And by that I mean, really, really cook it! Every time I hear about someone who had trouble with pate a choux, I can immediately pinpoint the problem, and it’s always, always, they didn’t bake it long enough. Making the batter is easy, you can’t really mess that up. I mean it’s just a handful of simple ingredients. But the baking is everything.
Here’s the thing: much like puff pastry, choux produces a lot of steam when it goes into the hot oven, and that steam is what causes the puffs to puff! If they don’t hang out in the oven long enough to really get crusty and firm, then that steam will dissipate as they cool and the structure will just collapse. My advice? When they are dry, hollow, light, and brown all over? And you think they’re definitely done? Give them another 5 minutes. For more info on pate a choux, be sure to check out this post, where I give step-by-step instructions on how it’s made, with pictures!
And that fluffy cream filling? Omg it’s to-die-for. It all starts with that staple of every pastry kitchen: pastry cream. It’s like vanilla pudding but way better. I have a step-by-step tutorial on that one too, with video! Check it out here. Once it’s cooled, you fold in whipped cream, and the contrast between crusty puff, juicy caramel apple, and fluffy cream is a bite of pure heaven! I really hope you’ll give this gorgeous dessert a try; it’s such a great way to celebrate apple season!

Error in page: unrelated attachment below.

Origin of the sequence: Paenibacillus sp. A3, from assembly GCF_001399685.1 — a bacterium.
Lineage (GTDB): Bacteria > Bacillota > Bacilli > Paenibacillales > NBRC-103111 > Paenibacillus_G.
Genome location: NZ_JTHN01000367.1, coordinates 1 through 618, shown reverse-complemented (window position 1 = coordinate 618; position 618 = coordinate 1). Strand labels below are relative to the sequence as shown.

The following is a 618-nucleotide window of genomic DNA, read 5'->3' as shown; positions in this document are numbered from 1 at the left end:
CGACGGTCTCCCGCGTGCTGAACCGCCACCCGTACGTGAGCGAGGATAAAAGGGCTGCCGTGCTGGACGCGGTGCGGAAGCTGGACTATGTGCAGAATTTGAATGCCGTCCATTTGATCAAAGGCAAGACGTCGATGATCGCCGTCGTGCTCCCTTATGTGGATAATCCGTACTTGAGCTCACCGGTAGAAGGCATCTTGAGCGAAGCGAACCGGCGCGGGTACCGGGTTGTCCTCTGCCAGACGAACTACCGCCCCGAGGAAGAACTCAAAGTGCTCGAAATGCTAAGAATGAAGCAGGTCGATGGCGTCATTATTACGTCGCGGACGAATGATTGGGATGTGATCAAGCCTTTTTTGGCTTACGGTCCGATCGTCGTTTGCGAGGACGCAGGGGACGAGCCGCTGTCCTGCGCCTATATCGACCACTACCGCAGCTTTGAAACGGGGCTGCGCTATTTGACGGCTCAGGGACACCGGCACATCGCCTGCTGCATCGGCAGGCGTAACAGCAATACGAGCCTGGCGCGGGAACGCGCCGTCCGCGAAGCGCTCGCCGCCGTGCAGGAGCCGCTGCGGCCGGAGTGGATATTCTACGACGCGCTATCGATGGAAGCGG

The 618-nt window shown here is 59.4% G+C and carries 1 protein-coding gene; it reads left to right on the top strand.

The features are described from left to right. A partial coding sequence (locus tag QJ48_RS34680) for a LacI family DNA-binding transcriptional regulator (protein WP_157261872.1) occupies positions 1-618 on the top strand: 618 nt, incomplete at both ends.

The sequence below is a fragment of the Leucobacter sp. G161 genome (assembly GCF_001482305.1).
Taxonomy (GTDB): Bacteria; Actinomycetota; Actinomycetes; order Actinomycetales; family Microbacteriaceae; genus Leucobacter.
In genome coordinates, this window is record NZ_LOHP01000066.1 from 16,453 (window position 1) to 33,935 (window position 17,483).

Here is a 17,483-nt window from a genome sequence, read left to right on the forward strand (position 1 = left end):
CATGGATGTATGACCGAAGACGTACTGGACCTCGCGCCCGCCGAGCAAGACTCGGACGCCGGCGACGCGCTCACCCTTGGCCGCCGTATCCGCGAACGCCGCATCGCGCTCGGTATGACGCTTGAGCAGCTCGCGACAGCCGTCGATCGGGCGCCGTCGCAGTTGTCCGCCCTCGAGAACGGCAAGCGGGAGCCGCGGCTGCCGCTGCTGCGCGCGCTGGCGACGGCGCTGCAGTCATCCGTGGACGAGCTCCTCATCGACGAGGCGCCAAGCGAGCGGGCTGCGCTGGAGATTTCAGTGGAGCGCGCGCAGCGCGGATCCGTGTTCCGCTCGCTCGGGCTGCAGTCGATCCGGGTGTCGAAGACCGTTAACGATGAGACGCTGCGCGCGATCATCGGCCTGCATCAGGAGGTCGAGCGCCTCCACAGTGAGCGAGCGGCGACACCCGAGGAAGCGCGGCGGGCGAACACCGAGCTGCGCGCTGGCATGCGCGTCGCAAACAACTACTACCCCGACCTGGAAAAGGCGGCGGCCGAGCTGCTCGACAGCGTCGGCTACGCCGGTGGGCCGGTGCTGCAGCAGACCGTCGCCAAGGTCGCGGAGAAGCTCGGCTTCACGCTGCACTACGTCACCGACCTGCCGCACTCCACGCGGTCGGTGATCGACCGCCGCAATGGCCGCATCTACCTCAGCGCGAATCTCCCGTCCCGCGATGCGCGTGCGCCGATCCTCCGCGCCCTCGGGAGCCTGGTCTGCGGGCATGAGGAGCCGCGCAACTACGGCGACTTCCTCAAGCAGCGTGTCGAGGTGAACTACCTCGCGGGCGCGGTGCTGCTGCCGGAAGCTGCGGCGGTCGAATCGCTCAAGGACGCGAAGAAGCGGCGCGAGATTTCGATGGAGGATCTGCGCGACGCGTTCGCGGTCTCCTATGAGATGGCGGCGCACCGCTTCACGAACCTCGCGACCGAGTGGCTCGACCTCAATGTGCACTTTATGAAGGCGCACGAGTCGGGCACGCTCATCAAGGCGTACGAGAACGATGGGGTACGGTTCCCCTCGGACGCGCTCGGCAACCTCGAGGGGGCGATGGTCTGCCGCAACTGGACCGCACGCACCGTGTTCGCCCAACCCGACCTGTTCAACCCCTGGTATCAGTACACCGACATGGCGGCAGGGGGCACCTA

Caramel Apple Cream Puffs
For the pate a choux puffs
For the cream filling
To make the pate a choux puffs:
- Place the water, butter, sugar, and salt in a large saucepan.
- Cook over medium-high heat, until the butter is completely melted and the mixture is simmering.
- Add in the flour all at once and continue to cook, stirring, for about 5 minutes, or until the dough gathers into a ball and a film begins to form on the bottom of the pot.
- Transfer the mixture to a mixing bowl, and beat on medium speed.
- Drop in the eggs, one at a time. Allow each egg to become fully incorporated before adding the next (about 30 seconds to a minute).
- Bake for 25-35 minutes, or until very dry looking, puffed, and deep golden brown.
To make the cream filling:
- Place the yolks, sugar, cornstarch, and salt in a medium bowl and whisk to combine.
- Heat the milk in a small pot until small bubbles form around the edge, and wisps of steam are rising from the surface.
- Add the hot milk to the egg mixture, a little at a time, whisking to combine.
- When all the milk has been added, transfer the mixture back to the pot and place over medium-low heat.
- Cook the pastry cream, whisking, until thickened.
- Remove from heat and stir in the vanilla.
- Pour the pastry cream through a fine mesh strainer, into a heat-safe bowl. Use the back of a ladle to press the mixture through the sieve.
- Press a layer of plastic wrap directly onto the surface, and refrigerate until completely cool (about 2 hours)
- Whip the cream until it holds stiff peaks.
- Fold the cooled pastry cream into the whipped cream.
To make the toppings:
- Melt the butter in a large skillet, over medium heat.
- Add the apples, sugar, cinnamon, and salt.
- Cook, stirring occasionally, until the apples have softened slightly (about 5 to 10 minutes).
- Slice the pate a choux puffs in half horizontally and layer the bottom half with 5 to 8 slices of cooked apples and about 1/4 cup of cream filling.
- Sandwich with the top half of the puff and drizzle with Simply Perfect Salted Caramel Sauce.
PS- If you love recipes made with fresh, seasonal fruit, be sure to check out The Stem Blog, where Stemilt showcases tons of great info and recipe ideas!